2008 Joint Meeting of The Geological Society of America, Soil Science Society of America, American Society of Agronomy, Crop Science Society of America, Gulf Coast Association of Geological Societies with the Gulf Coast Section of SEPM

Paper No. 3
Presentation Time: 8:30 AM

Implications for Field Geology Instruction from a Behavioral Study on How Students Gather, Represent, and Integrate Spatial Information about Dipping Surfaces

LIBEN, Lynn S.1, KASTENS, Kim A.2, CHRISTENSEN, Adam1 and AGRAWAL, Shruti3, (1)Department of Psychology, Pennsylvania State University, University Park, PA 16802, (2)Lamont-Doherty Earth Observatory, Columbia University, 61 Route 9W, Palisades, NY 10964-8000, (3)Lamont-Doherty Earth Observatory, Columbia Univ, 61 Route 9W, Palisades, NY 10964-8000, liben@psu.edu

We are researching how geologists and students gather, represent, and integrate spatial information about the attitude and location of dipping layers, a skill set underlying success in field geology.

In the constituent-skills component of the study, undergraduates observe an artificial "outcrop" installed on the Penn State campus, a tabletop model of a dipping surface, and/or a rod lying on the table or ground. Tasks include sketching strike or rod orientation onto a map, estimating dip angle, and drawing strike line or "water level" directly onto the dipping surface of the tabletop model. We examine performance in relation to the nature of instruction, the strike and dip of the tabletop model, the orientation of the rod, and the gender and spatial skills of the participants.

In the integrative component of the study, participants observe an array of eight artificial outcrops, which have been installed on the L-DEO campus so as to form a "structure" at a realistic scale. After observing and taking notes on the outcrops, participants choose from among fourteen 3-D scale models the one that they think best represents a structure that could be formed by the outcrops. Participants are videotaped while selecting and explaining their model.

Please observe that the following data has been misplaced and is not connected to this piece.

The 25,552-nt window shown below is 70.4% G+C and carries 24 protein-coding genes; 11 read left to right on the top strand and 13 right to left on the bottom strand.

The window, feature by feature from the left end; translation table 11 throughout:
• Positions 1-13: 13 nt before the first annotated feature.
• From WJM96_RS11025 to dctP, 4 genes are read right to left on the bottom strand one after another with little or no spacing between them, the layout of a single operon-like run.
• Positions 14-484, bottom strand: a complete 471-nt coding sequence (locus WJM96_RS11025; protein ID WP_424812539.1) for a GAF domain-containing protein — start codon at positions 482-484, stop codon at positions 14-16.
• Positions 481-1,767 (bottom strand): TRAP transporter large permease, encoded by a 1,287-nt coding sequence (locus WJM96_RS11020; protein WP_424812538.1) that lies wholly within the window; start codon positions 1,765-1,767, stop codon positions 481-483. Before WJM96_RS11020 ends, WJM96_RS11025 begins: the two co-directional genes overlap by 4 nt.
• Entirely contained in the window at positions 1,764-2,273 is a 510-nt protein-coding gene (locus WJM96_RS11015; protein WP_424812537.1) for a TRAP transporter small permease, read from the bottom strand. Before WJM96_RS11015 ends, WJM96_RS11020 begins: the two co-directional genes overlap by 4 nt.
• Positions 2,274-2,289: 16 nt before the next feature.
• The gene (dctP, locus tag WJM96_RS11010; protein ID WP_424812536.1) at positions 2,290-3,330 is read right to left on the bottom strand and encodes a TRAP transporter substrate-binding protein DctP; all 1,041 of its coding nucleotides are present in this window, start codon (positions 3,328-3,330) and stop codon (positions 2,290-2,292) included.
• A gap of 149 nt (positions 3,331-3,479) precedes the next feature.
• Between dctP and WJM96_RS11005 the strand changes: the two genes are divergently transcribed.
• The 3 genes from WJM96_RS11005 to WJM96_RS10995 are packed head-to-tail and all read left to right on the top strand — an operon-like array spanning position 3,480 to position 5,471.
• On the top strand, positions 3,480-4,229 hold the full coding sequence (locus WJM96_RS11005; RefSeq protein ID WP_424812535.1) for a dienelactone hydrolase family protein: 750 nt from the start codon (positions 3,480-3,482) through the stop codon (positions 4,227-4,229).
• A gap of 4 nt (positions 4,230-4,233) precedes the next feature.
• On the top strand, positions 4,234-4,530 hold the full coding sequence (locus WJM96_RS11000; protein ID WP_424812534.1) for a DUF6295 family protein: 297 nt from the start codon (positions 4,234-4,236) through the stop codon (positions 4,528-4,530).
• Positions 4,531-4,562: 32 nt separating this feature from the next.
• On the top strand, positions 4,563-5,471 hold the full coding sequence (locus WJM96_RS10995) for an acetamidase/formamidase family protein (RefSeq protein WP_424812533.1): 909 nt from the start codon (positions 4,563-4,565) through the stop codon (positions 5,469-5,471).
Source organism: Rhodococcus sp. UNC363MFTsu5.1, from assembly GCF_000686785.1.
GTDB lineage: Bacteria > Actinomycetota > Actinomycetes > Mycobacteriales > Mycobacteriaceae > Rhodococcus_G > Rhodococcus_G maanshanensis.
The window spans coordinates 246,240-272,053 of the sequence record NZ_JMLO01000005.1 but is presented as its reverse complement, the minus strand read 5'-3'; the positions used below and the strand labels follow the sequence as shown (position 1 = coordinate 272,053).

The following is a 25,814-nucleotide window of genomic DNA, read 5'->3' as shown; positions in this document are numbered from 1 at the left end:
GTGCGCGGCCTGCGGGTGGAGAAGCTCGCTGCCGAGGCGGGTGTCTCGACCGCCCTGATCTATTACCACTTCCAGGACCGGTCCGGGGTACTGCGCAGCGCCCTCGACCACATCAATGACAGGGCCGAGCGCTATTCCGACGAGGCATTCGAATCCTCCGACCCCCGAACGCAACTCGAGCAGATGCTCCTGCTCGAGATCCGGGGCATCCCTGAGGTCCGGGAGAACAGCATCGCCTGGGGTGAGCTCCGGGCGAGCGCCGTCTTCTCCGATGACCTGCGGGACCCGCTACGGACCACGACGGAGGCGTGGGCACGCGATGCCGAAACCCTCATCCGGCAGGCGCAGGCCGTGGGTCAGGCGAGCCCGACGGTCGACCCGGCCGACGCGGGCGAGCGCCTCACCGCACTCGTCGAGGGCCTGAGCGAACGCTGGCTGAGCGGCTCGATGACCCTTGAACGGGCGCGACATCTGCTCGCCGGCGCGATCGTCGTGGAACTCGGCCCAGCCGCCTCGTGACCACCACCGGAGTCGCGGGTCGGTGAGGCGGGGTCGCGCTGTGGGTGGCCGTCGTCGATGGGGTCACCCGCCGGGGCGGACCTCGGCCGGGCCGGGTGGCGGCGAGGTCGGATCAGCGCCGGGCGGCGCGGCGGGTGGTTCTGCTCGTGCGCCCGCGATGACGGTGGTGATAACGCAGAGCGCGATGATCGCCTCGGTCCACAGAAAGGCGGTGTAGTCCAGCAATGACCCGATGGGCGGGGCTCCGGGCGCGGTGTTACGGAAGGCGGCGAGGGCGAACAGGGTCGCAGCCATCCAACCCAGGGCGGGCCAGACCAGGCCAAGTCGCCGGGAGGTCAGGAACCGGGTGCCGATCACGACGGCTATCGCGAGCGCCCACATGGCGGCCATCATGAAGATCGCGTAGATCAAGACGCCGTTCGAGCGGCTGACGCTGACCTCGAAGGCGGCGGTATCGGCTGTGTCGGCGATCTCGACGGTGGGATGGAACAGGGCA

Implications for field geology instruction: Dip is an easier and more obvious concept for students than strike, and might be better taught first. Students' spatial skills are associated not only with their performance on strike and dip tasks, but also with the likelihood that they will spontaneously adopt useful (and teachable) spatial strategies such as scanning middle-distance landmarks in the surrounding environment. Almost everyone overestimates dip angle, across a wide range of circumstances. Physical models can scaffold students' perception (e.g., in "seeing" the strike line in a dipping surface) and students' reasoning (e.g., in identifying attributes of outcrops to incorporate in interpretation).